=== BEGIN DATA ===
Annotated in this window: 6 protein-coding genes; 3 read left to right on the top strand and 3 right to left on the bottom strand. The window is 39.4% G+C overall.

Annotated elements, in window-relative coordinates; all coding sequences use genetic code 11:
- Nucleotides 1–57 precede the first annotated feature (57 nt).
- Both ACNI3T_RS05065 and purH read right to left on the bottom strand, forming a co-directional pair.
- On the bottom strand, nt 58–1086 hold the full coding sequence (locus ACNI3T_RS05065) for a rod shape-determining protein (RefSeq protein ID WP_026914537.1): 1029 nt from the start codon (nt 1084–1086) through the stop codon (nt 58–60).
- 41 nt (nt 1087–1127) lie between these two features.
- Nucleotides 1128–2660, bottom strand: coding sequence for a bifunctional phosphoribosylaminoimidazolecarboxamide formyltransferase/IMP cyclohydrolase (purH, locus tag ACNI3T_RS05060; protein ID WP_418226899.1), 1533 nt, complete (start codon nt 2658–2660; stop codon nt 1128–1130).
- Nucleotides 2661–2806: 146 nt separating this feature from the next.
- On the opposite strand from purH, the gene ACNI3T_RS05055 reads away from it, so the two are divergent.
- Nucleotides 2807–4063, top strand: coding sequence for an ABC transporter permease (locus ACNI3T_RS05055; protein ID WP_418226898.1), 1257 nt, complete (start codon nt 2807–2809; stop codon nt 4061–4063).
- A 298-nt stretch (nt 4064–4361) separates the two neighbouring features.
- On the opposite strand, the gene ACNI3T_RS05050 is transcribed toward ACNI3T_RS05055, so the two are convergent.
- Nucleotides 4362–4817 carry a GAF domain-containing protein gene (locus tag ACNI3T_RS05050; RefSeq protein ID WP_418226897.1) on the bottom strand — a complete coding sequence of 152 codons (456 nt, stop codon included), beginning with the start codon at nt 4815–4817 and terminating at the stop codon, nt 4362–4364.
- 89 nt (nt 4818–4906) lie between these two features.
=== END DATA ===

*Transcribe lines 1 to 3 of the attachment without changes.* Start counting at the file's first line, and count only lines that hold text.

Annotated in this window: 6 protein-coding genes; 3 read left to right on the top strand and 3 right to left on the bottom strand. The window is 39.4% G+C overall.

Annotated elements, in window-relative coordinates; all coding sequences use genetic code 11:
- Nucleotides 1–57 precede the first annotated feature (57 nt).